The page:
Corporate transactions and service provision changes (employment)—data protection issues
Corporate transactions and service provision changes (employment)—data protection issues

The following Employment practice note provides comprehensive and up to date legal information covering:

  • Corporate transactions and service provision changes (employment)—data protection issues
  • Key initial considerations
  • Preliminary issue—consider whether TUPE applies
  • Employee liability information (ELI)
  • The data protection issues that are likely to arise
  • The data protection principles to consider
  • Personal data—identify a lawful processing condition
  • Anonymisation and pseudonymisation
  • Whether lawful and specific processing condition—consent likely to apply
  • Whether lawful processing condition—compliance with legal obligation likely to apply
  • More...

From IP completion day (11pm on 31 December 2020), Regulation (EU) 2016/679, General Data Protection Regulation (GDPR) is retained EU law (see Practice Note: Brexit and IP completion day—implications for employment lawyers—Retained EU law) and known as UK GDPR. Together with the parts of the Data Protection Act 2018 (DPA 2018) that relate to general personal data processing, powers of the Information Commissioner and sanctions and enforcement, as amended, this makes up the UK GDPR regime. The GDPR as it continues to apply in the EU is known as EU GDPR.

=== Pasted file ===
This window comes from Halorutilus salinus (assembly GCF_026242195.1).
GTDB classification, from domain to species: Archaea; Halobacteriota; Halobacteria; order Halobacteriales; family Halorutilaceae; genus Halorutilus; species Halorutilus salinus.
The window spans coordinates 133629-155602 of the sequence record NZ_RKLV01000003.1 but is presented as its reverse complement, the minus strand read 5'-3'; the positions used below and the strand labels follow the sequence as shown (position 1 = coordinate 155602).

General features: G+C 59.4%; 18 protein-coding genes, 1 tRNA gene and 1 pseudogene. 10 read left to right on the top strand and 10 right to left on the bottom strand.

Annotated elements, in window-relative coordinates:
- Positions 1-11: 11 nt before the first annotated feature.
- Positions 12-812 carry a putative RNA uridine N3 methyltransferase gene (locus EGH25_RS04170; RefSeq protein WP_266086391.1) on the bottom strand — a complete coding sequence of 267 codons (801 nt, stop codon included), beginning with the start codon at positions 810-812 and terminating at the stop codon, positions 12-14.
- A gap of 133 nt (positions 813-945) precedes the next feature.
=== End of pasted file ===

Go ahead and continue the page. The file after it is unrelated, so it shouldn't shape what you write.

This material considers the UK GDPR regime, and legislative links are to Retained Regulation (EU) 2016/679, UK GDPR, except where expressly stated otherwise.

For a more detailed introduction to the UK GDPR generally, see Practice Notes: The UK General Data Protection Regulation (UK GDPR) and The UK General Data Protection Regulation (UK GDPR)—Navigator.

This Practice Note considers the employment-related data protection issues arising in relation to:

  1. a share purchase, by which the buyer takes over ownership of the company carrying on the business (the target company), acquiring as a result all of its assets, obligations and liabilities (whether or not the buyer was aware of them)—see: General issues (share purchase)—overview

  2. an asset purchase, by which, rather than acquiring the target company, the buyer selects the assets and liabilities it wishes to acquire from the seller (explicitly excluding

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